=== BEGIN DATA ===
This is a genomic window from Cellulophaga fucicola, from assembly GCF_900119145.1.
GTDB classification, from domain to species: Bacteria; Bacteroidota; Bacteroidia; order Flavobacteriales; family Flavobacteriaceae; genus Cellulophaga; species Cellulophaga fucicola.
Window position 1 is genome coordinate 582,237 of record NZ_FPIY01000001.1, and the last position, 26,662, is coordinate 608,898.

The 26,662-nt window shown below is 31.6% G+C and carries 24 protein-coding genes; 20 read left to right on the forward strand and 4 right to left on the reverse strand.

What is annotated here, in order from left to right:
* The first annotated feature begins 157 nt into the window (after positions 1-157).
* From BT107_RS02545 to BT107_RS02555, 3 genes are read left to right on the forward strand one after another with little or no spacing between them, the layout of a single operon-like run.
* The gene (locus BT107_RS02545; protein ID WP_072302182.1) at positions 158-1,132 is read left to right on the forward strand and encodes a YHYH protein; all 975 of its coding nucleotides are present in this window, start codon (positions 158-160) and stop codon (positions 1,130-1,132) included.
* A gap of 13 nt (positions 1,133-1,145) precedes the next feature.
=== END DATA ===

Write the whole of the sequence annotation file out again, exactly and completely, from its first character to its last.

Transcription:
This is a genomic window from Cellulophaga fucicola, from assembly GCF_900119145.1.
GTDB classification, from domain to species: Bacteria; Bacteroidota; Bacteroidia; order Flavobacteriales; family Flavobacteriaceae; genus Cellulophaga; species Cellulophaga fucicola.
Window position 1 is genome coordinate 582,237 of record NZ_FPIY01000001.1, and the last position, 26,662, is coordinate 608,898.

The 26,662-nt window shown below is 31.6% G+C and carries 24 protein-coding genes; 20 read left to right on the forward strand and 4 right to left on the reverse strand.

What is annotated here, in order from left to right:
* The first annotated feature begins 157 nt into the window (after positions 1-157).
* From BT107_RS02545 to BT107_RS02555, 3 genes are read left to right on the forward strand one after another with little or no spacing between them, the layout of a single operon-like run.
* The gene (locus BT107_RS02545; protein ID WP_072302182.1) at positions 158-1,132 is read left to right on the forward strand and encodes a YHYH protein; all 975 of its coding nucleotides are present in this window, start codon (positions 158-160) and stop codon (positions 1,130-1,132) included.
* A gap of 13 nt (positions 1,133-1,145) precedes the next feature.